Spread the word
GU272 Descendants Association Vice President Maxine Crump shared these words as her niece Lauren Crump was accepted into the Master of Arts in International Business and Policy Program at Georgetown University:
My niece, Emanuel Crump II’s daughter Lauren, has been accepted in to the Masters of Arts in International Business and Policy program. It is the second cohort of a year long program-with 4 modules in Washington DC, 1 in Santiago Chile, and one in Frankfurt Germany. The start date is Jan 21 with graduation Dec. 8th.
179 years after the Jesuits of Georgetown sold her ancestors to Maringouin, Lauren becomes the first descendant of the 94 people of GU272 that was sold to West Oak Plantation in Maringouin is going back to Georgetown, this time not as a slave, she is going as a student unlike her ancestors taken there as chattel but under her own power, through a legacy status as agreed to by Georgetown;recognizing her full humanity and as a student.
She will walk on the campus where her ancestor 6 times removed from her who now has his name on a building at GU, Isaac Hawkins Hall where he was enslaved and in 1838 was sold by Georgetown University, along with 272 others whose sale saved the university from debt and their labor and skills went on to build the economy of Maringouin and the state of Louisiana as well as enrich other institutions nationwide that benefited at many levels from the riches of cotton and sugarcane. This status offers her a prestigious Ivy League education. This is what her ancestors has earned for her with their very lives, labor and skills while being subjected to some of the most oppressive conditions any human has endured in this country..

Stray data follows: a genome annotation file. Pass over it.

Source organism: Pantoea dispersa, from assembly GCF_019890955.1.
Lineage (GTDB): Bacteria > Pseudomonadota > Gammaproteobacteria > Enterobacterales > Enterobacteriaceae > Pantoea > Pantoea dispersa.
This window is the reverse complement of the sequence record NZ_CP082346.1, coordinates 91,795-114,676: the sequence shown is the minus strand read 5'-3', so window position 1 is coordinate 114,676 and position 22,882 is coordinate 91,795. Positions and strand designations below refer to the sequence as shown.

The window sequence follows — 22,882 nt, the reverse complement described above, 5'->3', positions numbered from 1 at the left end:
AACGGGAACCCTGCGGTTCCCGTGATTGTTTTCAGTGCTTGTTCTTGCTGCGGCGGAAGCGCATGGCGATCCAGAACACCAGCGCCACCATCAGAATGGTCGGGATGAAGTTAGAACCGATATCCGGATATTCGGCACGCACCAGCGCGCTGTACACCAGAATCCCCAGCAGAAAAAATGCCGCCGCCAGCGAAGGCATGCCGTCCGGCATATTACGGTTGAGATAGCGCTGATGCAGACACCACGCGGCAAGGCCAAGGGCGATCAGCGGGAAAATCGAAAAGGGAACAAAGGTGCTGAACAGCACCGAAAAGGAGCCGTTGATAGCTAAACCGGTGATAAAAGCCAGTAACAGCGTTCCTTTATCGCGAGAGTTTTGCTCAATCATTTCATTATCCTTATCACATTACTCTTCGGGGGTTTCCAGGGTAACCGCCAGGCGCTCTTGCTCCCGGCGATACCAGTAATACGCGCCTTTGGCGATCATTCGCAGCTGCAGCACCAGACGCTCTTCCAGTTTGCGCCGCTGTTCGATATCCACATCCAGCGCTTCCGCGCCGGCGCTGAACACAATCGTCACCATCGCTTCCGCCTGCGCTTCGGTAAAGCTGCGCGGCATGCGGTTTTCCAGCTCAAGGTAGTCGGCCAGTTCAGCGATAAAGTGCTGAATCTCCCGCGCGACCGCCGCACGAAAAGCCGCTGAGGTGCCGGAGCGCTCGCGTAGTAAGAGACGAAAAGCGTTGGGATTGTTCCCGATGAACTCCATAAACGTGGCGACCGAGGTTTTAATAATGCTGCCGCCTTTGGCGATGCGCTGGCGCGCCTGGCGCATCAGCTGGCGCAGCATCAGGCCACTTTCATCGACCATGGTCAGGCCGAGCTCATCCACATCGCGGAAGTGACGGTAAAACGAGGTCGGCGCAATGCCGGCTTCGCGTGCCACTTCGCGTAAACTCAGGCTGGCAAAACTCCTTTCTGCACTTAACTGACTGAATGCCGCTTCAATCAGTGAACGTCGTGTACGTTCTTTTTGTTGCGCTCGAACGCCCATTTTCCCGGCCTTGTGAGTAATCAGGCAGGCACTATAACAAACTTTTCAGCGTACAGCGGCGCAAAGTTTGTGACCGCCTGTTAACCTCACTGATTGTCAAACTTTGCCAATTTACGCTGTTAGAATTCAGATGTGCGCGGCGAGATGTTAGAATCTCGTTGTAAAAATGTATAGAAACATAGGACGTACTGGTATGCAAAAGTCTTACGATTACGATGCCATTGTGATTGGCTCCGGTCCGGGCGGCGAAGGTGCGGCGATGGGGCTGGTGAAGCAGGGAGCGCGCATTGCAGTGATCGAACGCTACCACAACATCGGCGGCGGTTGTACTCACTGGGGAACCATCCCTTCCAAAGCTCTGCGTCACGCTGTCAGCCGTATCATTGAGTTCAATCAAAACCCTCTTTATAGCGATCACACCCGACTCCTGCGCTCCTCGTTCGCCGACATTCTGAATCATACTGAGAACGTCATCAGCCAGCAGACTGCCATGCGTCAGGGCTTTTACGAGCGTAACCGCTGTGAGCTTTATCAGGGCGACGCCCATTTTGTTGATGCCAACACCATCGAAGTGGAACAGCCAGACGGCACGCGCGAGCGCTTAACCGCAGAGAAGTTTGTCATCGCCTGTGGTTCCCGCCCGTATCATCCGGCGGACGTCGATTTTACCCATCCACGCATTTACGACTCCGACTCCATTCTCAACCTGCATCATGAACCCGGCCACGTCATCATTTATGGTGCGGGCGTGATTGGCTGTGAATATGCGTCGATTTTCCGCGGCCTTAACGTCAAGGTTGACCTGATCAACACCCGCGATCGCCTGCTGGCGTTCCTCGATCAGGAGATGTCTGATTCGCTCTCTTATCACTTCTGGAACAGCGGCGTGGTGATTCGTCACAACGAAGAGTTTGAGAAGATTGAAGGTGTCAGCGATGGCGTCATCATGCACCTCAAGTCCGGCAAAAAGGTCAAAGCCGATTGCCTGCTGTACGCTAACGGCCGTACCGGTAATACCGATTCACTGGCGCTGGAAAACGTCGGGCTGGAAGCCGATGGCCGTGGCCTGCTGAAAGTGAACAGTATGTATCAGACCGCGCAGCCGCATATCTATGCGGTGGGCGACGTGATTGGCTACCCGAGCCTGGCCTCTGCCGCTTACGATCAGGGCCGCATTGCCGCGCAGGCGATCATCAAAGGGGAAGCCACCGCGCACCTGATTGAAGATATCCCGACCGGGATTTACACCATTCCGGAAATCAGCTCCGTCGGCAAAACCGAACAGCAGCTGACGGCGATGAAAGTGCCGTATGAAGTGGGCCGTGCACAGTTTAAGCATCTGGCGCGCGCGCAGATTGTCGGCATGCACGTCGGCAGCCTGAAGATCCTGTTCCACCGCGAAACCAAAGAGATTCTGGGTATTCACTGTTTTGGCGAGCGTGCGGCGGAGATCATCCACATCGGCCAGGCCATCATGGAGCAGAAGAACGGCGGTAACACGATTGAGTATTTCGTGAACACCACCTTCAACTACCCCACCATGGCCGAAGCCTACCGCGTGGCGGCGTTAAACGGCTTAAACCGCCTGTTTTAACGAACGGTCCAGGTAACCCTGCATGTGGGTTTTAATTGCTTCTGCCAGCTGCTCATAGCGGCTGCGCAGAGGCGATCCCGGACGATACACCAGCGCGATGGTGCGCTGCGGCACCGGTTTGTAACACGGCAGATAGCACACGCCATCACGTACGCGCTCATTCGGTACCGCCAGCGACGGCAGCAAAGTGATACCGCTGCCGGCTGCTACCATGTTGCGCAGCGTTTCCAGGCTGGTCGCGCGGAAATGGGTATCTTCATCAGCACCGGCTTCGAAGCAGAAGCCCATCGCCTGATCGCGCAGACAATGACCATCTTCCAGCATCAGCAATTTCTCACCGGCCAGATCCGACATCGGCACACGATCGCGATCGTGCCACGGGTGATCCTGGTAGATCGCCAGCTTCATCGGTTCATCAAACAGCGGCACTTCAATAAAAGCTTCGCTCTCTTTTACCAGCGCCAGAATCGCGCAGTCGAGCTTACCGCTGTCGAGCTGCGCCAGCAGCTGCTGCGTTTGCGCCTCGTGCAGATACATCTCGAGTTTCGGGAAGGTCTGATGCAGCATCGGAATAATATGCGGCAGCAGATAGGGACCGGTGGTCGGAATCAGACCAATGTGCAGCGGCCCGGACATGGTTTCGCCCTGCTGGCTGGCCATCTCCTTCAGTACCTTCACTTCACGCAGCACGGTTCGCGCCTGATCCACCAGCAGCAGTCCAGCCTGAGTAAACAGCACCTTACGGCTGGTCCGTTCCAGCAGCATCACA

Its a point of pride for us and an honor to the ancestors that is long long overdue. Much more good to come for all involved.
Her linage: Emanuel Crump, Jr
Emanuel Crump, Sr
Justine Hawkins Crump
Cornelius Hawkins (grave found at Immaculate Heart of Mary Catholic Church)
Issac Hawkins (first name on the “slave” manifesto)
Sam Hawkins back to the 1700’s (before America was a country)
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